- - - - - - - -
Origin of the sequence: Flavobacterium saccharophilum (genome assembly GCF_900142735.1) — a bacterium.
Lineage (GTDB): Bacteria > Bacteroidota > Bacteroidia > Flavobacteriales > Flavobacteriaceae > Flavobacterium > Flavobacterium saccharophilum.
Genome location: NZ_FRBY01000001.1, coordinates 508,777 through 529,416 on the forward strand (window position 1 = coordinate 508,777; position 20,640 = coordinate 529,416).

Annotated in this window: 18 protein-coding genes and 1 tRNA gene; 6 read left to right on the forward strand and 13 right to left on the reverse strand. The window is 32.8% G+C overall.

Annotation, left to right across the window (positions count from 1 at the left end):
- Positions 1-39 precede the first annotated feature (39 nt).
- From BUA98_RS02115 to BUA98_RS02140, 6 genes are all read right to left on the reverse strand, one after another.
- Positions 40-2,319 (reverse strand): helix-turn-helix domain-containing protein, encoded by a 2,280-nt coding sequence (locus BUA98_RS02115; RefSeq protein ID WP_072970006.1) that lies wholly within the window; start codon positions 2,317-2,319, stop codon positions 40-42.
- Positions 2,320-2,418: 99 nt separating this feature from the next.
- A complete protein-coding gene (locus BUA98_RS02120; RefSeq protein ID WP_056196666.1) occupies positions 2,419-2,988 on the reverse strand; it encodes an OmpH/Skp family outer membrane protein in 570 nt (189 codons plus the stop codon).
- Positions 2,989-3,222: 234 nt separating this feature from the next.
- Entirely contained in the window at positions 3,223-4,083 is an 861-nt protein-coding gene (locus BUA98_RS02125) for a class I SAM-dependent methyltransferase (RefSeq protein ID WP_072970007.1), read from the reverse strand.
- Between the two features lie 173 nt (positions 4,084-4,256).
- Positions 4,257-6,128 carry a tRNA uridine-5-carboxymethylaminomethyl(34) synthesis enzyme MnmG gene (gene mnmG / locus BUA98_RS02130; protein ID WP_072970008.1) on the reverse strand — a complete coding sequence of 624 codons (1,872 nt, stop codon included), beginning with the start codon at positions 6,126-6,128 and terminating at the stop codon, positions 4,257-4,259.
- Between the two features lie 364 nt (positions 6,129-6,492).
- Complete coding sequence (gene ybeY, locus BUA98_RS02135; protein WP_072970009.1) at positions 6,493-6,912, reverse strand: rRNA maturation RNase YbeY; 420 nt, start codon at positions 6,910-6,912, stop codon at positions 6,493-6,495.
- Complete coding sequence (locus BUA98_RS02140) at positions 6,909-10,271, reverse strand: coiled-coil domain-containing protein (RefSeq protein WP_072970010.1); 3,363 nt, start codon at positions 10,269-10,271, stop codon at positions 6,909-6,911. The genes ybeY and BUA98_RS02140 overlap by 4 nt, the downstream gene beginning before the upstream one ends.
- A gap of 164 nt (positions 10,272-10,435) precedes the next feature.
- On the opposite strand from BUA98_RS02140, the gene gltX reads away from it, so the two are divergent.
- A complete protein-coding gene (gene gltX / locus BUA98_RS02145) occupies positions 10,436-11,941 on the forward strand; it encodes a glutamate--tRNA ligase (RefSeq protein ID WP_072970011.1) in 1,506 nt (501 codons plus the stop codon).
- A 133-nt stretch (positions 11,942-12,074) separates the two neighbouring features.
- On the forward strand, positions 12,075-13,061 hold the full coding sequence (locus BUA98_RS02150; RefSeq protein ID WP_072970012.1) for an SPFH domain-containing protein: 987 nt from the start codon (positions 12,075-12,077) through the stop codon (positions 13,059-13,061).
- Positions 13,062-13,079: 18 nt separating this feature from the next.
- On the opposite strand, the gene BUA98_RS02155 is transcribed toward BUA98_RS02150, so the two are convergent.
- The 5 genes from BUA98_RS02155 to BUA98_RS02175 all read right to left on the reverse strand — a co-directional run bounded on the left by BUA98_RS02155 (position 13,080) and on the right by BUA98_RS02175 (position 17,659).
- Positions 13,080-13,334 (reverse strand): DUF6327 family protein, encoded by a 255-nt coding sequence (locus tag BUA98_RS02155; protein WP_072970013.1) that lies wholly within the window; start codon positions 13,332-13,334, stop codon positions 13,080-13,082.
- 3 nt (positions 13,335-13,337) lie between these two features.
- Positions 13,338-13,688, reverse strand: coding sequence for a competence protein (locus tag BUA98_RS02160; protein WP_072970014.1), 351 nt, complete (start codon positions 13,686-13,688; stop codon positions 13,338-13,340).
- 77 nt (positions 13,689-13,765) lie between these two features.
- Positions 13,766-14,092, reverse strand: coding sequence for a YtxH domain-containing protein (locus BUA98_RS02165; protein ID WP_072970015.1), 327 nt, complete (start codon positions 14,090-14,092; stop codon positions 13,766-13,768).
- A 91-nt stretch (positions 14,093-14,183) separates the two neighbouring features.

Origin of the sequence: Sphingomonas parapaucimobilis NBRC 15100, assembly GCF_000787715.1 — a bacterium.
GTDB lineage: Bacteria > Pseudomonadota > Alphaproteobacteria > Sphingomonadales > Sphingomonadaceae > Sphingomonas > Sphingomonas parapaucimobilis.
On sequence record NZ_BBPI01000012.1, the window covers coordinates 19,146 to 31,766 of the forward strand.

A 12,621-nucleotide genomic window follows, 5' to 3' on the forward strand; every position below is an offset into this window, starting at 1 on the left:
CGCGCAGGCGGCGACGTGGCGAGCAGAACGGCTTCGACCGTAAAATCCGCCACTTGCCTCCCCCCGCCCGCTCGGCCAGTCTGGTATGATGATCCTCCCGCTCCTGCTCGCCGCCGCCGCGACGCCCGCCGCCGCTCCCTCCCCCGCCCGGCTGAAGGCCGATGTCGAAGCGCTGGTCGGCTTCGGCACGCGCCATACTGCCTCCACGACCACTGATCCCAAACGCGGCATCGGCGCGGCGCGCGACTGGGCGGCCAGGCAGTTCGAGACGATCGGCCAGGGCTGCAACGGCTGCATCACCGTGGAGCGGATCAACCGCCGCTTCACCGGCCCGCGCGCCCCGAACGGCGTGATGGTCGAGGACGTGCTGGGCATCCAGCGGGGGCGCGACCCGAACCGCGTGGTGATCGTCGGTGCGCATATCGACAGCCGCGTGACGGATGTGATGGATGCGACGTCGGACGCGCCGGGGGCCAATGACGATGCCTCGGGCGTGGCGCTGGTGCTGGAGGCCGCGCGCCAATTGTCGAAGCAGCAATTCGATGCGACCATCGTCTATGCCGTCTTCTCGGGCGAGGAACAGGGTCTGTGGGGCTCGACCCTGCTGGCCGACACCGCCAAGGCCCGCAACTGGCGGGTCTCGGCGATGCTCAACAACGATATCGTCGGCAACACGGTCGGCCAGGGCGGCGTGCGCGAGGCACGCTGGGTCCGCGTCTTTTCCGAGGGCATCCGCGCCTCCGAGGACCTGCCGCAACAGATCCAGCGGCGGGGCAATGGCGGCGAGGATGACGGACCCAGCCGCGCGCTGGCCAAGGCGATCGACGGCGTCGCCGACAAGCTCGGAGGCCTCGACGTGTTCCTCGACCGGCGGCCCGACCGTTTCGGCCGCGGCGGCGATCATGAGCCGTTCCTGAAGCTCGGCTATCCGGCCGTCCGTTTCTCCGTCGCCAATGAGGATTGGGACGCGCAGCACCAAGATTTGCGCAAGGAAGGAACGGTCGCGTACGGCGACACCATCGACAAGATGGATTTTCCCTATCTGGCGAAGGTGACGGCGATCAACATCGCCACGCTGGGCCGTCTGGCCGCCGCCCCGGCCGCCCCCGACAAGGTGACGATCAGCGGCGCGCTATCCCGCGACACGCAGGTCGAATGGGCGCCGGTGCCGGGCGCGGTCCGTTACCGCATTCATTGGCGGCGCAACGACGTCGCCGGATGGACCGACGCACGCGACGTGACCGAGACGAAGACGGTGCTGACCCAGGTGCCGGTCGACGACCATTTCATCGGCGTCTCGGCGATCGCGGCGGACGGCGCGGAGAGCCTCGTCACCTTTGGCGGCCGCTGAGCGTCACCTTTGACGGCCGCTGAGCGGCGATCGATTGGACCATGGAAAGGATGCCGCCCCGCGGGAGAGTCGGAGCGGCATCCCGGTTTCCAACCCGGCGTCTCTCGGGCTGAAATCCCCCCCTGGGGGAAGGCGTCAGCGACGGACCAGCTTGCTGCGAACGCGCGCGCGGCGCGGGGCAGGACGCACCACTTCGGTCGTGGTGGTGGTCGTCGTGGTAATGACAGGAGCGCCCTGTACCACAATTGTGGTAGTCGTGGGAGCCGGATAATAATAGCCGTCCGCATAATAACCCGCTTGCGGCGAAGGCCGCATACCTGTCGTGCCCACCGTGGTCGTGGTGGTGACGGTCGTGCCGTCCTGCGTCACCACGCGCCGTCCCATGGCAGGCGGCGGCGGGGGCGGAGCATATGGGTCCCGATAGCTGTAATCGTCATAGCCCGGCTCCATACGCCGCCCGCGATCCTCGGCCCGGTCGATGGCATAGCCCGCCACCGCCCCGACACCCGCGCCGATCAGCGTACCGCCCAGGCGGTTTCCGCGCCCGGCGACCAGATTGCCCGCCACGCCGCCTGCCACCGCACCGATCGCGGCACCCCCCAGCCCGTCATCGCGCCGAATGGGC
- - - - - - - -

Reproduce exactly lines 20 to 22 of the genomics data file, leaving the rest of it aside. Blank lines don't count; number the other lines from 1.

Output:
- A complete protein-coding gene (gene gltX / locus BUA98_RS02145) occupies positions 10,436-11,941 on the forward strand; it encodes a glutamate--tRNA ligase (RefSeq protein ID WP_072970011.1) in 1,506 nt (501 codons plus the stop codon).
- A 133-nt stretch (positions 11,942-12,074) separates the two neighbouring features.
- On the forward strand, positions 12,075-13,061 hold the full coding sequence (locus BUA98_RS02150; RefSeq protein ID WP_072970012.1) for an SPFH domain-containing protein: 987 nt from the start codon (positions 12,075-12,077) through the stop codon (positions 13,059-13,061).